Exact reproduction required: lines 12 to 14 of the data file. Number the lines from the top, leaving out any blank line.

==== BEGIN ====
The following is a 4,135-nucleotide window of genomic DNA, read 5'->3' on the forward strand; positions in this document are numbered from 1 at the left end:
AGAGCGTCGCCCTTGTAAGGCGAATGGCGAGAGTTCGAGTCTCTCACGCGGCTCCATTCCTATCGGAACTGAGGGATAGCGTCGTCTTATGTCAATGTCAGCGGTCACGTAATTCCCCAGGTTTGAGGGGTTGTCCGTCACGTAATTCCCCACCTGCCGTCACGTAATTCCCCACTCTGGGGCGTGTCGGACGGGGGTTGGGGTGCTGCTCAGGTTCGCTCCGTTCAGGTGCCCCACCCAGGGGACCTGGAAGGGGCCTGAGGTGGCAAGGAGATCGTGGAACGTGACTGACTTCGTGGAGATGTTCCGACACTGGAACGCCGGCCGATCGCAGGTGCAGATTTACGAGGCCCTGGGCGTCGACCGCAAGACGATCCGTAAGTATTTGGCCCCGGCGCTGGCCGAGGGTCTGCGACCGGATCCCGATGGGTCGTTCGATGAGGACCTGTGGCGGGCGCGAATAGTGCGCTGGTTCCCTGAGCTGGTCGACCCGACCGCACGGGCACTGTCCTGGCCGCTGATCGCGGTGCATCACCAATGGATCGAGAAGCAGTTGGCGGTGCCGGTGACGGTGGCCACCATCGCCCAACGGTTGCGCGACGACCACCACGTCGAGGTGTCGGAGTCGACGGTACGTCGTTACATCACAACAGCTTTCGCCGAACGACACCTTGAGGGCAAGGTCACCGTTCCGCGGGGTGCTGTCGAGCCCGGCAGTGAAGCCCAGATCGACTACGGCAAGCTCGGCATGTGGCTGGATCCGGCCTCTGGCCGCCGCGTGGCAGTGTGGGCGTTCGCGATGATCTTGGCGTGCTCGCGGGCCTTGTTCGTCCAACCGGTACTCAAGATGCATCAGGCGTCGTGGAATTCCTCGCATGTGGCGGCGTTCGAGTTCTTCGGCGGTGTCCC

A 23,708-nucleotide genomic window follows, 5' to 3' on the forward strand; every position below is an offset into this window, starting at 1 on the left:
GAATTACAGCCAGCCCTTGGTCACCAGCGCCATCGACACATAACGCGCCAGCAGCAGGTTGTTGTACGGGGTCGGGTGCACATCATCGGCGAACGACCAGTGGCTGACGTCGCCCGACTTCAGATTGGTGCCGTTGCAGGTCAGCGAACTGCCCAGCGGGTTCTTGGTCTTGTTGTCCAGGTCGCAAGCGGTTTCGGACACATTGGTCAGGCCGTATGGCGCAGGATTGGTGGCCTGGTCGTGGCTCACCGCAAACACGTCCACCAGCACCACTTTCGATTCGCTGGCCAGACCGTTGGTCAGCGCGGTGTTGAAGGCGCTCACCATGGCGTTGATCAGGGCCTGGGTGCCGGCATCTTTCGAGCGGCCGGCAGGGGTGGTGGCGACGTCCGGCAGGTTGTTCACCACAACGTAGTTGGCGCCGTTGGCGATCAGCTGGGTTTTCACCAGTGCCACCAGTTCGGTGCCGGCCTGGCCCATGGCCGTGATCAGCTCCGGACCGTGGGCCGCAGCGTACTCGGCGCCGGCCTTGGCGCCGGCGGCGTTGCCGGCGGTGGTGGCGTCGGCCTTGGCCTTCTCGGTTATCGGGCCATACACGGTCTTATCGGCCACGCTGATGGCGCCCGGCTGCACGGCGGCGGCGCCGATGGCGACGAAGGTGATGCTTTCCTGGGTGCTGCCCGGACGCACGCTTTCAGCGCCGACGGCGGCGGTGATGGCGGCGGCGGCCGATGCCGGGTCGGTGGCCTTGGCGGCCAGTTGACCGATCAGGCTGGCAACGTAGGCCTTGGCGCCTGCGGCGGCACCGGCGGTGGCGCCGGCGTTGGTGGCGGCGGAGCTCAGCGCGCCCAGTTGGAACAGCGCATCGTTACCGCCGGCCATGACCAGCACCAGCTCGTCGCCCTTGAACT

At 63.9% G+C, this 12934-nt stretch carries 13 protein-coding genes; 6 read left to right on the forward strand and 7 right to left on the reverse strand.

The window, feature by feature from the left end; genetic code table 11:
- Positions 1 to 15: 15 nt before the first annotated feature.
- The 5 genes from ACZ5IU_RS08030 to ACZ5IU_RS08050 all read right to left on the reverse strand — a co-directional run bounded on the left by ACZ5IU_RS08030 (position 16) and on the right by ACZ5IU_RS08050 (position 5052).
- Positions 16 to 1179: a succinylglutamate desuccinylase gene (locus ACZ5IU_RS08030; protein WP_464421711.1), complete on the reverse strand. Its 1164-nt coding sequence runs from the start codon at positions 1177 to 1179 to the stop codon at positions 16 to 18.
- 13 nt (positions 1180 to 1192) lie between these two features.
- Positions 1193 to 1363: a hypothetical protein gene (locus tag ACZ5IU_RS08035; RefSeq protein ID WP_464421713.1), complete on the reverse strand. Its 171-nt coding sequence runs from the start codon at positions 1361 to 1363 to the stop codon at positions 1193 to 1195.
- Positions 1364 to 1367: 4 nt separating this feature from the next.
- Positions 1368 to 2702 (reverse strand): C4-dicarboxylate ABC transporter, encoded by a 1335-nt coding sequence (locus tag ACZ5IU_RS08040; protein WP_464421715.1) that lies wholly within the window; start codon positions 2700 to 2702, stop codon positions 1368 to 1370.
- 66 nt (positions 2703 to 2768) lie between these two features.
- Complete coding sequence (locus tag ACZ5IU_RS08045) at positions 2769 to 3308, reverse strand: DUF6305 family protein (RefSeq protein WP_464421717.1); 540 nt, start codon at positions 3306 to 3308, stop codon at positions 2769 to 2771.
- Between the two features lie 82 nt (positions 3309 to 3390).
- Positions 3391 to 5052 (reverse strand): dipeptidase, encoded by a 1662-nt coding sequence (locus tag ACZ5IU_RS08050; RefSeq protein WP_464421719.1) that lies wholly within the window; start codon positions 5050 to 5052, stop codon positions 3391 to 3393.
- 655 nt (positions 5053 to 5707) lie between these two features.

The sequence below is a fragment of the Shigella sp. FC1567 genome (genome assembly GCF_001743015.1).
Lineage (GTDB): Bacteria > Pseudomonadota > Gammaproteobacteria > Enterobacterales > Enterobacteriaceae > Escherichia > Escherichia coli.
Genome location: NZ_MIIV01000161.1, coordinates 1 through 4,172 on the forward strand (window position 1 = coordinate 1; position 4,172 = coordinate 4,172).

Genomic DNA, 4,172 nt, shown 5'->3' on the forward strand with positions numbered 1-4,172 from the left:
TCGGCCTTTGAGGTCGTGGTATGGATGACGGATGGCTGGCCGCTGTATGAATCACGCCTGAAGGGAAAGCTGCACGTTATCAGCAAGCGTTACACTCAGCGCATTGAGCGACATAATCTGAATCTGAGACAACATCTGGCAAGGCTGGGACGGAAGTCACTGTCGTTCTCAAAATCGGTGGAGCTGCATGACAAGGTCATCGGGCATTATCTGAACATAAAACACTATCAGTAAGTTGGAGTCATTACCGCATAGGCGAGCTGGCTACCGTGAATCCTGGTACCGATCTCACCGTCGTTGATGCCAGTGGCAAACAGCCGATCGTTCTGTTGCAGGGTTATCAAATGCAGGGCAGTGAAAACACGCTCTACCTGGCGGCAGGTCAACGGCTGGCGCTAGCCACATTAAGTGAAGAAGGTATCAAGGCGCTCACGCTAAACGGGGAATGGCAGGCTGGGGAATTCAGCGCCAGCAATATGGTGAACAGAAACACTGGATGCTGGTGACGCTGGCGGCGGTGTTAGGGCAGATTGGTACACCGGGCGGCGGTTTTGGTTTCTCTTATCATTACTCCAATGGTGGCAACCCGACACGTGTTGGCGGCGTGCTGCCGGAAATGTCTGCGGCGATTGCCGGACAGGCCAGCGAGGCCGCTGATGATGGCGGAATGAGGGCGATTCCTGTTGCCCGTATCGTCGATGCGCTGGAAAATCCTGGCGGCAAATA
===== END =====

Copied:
- Positions 1364 to 1367: 4 nt separating this feature from the next.
- Positions 1368 to 2702 (reverse strand): C4-dicarboxylate ABC transporter, encoded by a 1335-nt coding sequence (locus tag ACZ5IU_RS08040; protein WP_464421715.1) that lies wholly within the window; start codon positions 2700 to 2702, stop codon positions 1368 to 1370.
- 66 nt (positions 2703 to 2768) lie between these two features.